Coy, Your outrage on Michael Savage's comments are wrong. You are hurting our children more by pulling him off the air. I'm a mother of a child diagnosed with autism. It takes tremendous work on the part of my husband and myself to raise this child. We as parents have to take control and educate ourselves with what foods our child is allergic to, vitamins they need, education, love and discipline. One of the most important thing you can give an autistic child is a mommy and daddy giving their full time attention. As you know our autistic children need very special nutrients to help repair any damaged caused by mercury or other nutritional deficiencies. Mr. Savage was saying not all children is diagnosed correctly with autism and I cannot agree more. Many parents let the child control them and the parent needs to control the child. I visited many classrooms for special ed children looking for the right placement for my child. These children were not all autistic. Many of these children had special needs other than autism. And I will say many of these children were on medication subscribed by their physician to help them focus or calm down. These children were like robots. It's sad to see a radio station get angry with a man that loves helping children. Read his books he wrote about for child nutrition. You didn't help your community you hurt it!

Good luck,

Mother of Dr's said he was autistic

I heard your comments today in your conversation with the gentleman from RaisingCane??? re,you are glad we are done with Karl Rove politics etc. I find that interesting in light of your discussions with and seemingly agreement with Tom Perriello. I thought at first he seemed like he might be a breath of fresh air-someone sincerely interested in service to others. But I came to see his campaign as one of the most negative I have ever seen, and quite dishonest. The two mailings I received attacking Goode as wanting to add a 23% additional sales tax on everything were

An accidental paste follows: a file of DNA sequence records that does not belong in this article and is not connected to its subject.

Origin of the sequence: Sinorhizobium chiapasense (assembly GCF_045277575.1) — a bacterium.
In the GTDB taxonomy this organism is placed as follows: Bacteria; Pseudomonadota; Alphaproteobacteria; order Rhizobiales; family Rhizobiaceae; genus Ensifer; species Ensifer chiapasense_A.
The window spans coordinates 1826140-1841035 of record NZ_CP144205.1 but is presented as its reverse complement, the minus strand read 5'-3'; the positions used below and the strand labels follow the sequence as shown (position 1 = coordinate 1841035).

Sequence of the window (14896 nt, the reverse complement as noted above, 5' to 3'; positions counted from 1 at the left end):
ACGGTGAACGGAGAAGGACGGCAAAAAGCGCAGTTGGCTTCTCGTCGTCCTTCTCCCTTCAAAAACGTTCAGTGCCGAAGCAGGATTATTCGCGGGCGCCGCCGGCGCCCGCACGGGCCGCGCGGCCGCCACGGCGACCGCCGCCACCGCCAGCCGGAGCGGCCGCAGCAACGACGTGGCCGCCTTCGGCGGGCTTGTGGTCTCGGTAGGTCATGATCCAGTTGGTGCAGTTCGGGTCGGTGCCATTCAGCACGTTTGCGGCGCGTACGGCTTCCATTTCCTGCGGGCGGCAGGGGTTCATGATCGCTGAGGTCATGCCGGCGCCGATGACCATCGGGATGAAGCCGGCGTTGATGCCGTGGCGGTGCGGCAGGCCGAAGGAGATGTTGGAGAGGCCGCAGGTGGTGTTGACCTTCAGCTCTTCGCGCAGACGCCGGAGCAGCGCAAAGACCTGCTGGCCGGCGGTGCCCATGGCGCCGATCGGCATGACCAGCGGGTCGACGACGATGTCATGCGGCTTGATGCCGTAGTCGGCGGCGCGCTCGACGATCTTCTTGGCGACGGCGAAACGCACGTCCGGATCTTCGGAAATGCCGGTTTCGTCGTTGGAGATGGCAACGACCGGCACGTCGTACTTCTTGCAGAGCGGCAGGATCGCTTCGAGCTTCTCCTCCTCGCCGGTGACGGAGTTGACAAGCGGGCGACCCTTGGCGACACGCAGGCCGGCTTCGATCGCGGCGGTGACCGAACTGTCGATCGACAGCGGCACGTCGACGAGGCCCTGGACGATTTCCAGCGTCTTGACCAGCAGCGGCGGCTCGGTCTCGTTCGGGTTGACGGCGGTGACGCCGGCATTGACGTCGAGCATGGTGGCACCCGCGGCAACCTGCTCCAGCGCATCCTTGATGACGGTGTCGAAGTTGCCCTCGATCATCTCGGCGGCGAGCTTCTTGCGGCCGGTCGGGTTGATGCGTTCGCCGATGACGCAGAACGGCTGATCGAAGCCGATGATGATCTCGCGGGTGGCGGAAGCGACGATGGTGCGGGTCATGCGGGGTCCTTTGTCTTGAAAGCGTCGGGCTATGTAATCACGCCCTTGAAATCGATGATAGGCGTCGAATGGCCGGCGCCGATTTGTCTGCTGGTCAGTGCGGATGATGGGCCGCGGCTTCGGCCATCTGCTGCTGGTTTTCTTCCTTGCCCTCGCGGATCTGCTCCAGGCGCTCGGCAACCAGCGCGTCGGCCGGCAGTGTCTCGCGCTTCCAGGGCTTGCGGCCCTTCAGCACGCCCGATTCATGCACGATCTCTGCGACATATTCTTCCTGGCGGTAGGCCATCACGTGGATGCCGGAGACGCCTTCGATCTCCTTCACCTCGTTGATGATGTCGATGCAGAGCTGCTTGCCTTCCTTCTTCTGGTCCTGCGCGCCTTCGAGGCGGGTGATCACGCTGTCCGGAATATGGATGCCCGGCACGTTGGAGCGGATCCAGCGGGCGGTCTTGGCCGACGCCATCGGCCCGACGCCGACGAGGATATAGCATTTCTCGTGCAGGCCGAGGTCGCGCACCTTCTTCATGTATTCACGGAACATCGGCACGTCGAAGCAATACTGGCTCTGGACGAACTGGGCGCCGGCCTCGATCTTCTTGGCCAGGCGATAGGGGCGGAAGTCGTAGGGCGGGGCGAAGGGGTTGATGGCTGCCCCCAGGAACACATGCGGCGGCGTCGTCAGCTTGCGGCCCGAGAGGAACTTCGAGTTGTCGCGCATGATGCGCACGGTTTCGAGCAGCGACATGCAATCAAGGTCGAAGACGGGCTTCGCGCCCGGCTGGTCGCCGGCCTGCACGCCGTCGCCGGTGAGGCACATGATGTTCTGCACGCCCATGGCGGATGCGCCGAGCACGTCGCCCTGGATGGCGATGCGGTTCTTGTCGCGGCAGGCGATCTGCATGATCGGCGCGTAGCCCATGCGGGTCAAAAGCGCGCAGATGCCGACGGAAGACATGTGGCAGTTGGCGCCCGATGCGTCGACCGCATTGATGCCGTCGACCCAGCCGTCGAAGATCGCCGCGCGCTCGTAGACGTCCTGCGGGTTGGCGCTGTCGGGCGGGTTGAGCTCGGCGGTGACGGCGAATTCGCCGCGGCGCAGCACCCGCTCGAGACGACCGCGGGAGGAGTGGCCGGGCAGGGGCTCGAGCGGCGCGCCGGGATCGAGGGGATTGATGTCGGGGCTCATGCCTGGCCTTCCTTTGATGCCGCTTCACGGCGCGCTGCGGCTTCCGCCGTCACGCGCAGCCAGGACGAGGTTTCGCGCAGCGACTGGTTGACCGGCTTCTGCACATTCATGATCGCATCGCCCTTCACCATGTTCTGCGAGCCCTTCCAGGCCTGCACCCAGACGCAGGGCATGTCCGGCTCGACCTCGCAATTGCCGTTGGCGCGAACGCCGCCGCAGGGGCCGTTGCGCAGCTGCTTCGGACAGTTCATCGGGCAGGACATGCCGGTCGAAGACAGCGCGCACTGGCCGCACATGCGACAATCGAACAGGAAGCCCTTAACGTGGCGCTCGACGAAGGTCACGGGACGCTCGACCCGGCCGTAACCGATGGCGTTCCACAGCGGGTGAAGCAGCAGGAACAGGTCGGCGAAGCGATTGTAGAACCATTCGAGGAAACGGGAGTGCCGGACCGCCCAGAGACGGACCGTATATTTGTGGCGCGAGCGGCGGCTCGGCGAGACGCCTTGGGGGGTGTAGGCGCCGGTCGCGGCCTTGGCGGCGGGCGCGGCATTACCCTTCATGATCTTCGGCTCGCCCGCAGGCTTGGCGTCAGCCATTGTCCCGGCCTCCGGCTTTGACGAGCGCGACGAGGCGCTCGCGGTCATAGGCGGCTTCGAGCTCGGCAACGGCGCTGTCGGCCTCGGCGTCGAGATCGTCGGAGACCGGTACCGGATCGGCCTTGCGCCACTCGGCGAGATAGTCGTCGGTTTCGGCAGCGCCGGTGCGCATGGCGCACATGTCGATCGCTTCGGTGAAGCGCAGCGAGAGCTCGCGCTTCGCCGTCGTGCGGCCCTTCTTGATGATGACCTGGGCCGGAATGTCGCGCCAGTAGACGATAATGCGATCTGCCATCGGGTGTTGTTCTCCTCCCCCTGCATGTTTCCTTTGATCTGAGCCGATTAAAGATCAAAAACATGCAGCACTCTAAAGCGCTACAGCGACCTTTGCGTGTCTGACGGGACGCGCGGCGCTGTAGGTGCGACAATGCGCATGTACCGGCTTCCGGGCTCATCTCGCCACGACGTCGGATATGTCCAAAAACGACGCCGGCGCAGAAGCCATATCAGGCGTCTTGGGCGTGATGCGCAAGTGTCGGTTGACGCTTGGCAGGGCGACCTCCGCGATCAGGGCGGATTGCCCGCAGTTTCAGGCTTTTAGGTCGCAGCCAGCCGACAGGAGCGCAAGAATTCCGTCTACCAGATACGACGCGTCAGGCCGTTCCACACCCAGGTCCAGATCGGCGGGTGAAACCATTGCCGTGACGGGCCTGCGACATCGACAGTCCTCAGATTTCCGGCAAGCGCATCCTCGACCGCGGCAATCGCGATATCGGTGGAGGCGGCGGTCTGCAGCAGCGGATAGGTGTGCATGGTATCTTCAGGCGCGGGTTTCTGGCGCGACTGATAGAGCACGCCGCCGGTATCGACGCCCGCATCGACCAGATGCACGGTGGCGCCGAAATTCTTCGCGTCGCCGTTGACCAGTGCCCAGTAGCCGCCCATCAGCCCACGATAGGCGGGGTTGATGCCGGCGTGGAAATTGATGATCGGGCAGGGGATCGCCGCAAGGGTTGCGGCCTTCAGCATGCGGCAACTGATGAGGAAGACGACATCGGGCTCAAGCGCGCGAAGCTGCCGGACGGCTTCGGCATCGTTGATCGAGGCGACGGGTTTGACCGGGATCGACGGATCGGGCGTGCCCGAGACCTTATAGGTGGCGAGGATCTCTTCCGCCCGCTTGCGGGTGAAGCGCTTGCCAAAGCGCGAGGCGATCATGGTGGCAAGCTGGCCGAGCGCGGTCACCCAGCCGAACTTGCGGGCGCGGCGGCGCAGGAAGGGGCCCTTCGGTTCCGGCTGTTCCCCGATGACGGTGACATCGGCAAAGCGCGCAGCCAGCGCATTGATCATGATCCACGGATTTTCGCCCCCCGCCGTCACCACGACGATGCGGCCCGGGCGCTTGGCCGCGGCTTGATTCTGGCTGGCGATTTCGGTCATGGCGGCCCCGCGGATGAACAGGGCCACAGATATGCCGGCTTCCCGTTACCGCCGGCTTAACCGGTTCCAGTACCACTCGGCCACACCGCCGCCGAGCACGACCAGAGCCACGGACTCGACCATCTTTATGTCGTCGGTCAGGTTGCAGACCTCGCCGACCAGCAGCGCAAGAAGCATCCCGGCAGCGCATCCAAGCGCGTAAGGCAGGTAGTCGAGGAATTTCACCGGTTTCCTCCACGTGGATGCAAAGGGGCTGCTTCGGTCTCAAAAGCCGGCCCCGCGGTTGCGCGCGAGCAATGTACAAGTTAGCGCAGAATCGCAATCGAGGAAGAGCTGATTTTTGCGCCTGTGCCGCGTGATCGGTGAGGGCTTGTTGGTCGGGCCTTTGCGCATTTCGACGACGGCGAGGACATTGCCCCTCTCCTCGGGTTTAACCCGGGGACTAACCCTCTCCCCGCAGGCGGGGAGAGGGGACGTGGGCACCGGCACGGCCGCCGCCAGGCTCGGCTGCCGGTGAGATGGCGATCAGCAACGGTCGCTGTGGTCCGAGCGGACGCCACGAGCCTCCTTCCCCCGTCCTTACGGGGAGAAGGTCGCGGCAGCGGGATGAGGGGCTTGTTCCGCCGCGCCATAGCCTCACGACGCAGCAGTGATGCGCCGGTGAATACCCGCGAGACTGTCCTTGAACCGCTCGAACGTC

very misleading and dishonest. I have studied the Fair Tax and his attack of course left out the most important element of the plan ie eliminating all other taxes and a payment to offset the amount of sales tax on necessities. I am sure one of his handlers figured that he had come up with a clever attack and Perriello bought into it.
And I frankly heard nothing of any positive plans, only platitudes about better jobs and going after the "gang in Washington" who caused the mess we are in . In my mind that gang are the very people who supported Fannie Mae and Freddie Mac such as Barney Frank, Chris Dodd etc and who of course were favorably supported in return with campaign money. I have my doubts about Tom going after them. And we are learning that the majority of Tom's money came from outside the district. His claim that he did not take corporate lobbyist money seems quite disingenious in that the Democrat Party of Virginia and the natioanl party do take such funds and then support the candidate with that money. Sounds suspiciously like laundering to me. I realize that these tactics happen on both sides. And with due respect to Dr Sabato, I do not agree that "Politics is Good". Congressman- elect Perriello seems to be just the newest incarnation of the politics as usual candidate. Very disapointing. I anticipate having our district under the thumb of the national Democrats in the House.

David Murphy